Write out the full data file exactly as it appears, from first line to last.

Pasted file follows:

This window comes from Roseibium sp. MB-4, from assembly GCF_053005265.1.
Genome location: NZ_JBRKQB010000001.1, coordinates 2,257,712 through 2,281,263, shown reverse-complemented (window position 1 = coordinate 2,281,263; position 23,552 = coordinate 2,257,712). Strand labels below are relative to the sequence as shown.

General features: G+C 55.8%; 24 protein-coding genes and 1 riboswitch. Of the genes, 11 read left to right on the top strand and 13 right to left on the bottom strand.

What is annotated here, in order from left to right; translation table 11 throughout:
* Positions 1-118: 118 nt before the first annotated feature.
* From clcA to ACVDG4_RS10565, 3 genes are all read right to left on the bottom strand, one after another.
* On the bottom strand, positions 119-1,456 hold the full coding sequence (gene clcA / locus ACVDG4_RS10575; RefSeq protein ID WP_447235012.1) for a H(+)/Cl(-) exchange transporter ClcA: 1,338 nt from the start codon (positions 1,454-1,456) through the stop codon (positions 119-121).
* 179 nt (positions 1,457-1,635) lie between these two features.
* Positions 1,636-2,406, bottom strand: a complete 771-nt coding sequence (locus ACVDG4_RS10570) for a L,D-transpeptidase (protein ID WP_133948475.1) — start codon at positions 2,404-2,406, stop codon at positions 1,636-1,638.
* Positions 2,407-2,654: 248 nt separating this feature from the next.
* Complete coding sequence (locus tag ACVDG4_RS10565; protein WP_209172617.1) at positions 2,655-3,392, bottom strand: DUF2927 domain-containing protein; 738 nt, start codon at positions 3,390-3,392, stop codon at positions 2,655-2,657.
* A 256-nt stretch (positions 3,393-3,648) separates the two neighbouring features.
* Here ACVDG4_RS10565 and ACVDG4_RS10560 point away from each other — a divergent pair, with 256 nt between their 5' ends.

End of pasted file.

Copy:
This window comes from Roseibium sp. MB-4, from assembly GCF_053005265.1.
Genome location: NZ_JBRKQB010000001.1, coordinates 2,257,712 through 2,281,263, shown reverse-complemented (window position 1 = coordinate 2,281,263; position 23,552 = coordinate 2,257,712). Strand labels below are relative to the sequence as shown.

General features: G+C 55.8%; 24 protein-coding genes and 1 riboswitch. Of the genes, 11 read left to right on the top strand and 13 right to left on the bottom strand.

What is annotated here, in order from left to right; translation table 11 throughout:
* Positions 1-118: 118 nt before the first annotated feature.
* From clcA to ACVDG4_RS10565, 3 genes are all read right to left on the bottom strand, one after another.
* On the bottom strand, positions 119-1,456 hold the full coding sequence (gene clcA / locus ACVDG4_RS10575; RefSeq protein ID WP_447235012.1) for a H(+)/Cl(-) exchange transporter ClcA: 1,338 nt from the start codon (positions 1,454-1,456) through the stop codon (positions 119-121).
* 179 nt (positions 1,457-1,635) lie between these two features.
* Positions 1,636-2,406, bottom strand: a complete 771-nt coding sequence (locus ACVDG4_RS10570) for a L,D-transpeptidase (protein ID WP_133948475.1) — start codon at positions 2,404-2,406, stop codon at positions 1,636-1,638.
* Positions 2,407-2,654: 248 nt separating this feature from the next.
* Complete coding sequence (locus tag ACVDG4_RS10565; protein WP_209172617.1) at positions 2,655-3,392, bottom strand: DUF2927 domain-containing protein; 738 nt, start codon at positions 3,390-3,392, stop codon at positions 2,655-2,657.
* A 256-nt stretch (positions 3,393-3,648) separates the two neighbouring features.
* Here ACVDG4_RS10565 and ACVDG4_RS10560 point away from each other — a divergent pair, with 256 nt between their 5' ends.